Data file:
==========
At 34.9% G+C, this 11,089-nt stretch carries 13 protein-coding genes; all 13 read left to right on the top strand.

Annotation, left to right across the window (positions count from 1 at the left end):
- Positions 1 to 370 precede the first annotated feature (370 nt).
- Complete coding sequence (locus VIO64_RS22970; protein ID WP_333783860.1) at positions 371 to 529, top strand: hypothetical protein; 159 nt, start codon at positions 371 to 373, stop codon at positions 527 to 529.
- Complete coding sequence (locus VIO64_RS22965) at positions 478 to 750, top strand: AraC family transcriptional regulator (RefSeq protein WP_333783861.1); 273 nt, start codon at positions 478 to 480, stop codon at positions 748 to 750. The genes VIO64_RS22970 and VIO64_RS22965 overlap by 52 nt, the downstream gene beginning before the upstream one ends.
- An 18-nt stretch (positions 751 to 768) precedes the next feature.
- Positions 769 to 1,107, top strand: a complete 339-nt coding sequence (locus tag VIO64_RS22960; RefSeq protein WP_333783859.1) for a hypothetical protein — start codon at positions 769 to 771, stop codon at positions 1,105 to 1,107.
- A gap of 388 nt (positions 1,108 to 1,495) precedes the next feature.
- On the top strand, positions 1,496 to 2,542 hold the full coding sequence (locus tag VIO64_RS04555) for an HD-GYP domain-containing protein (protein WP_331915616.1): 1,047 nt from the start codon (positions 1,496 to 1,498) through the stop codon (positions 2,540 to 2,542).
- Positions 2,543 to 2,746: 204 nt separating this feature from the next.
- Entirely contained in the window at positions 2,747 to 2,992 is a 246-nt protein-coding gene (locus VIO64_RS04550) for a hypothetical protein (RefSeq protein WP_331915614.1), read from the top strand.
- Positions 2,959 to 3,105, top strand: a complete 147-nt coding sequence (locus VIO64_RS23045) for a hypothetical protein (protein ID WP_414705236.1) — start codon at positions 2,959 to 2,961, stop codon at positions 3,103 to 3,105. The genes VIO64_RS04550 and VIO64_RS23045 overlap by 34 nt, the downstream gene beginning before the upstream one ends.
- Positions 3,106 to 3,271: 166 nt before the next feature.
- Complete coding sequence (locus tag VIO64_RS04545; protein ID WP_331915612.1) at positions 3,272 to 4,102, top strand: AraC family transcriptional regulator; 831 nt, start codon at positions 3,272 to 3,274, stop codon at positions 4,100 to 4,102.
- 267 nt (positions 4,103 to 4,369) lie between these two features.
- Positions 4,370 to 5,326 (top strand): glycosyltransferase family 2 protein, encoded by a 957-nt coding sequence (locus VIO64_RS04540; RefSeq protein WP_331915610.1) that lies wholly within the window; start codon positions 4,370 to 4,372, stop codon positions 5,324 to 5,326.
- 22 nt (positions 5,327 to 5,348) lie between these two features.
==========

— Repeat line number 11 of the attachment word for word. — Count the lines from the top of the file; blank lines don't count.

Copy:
- Entirely contained in the window at positions 2,747 to 2,992 is a 246-nt protein-coding gene (locus VIO64_RS04550) for a hypothetical protein (RefSeq protein WP_331915614.1), read from the top strand.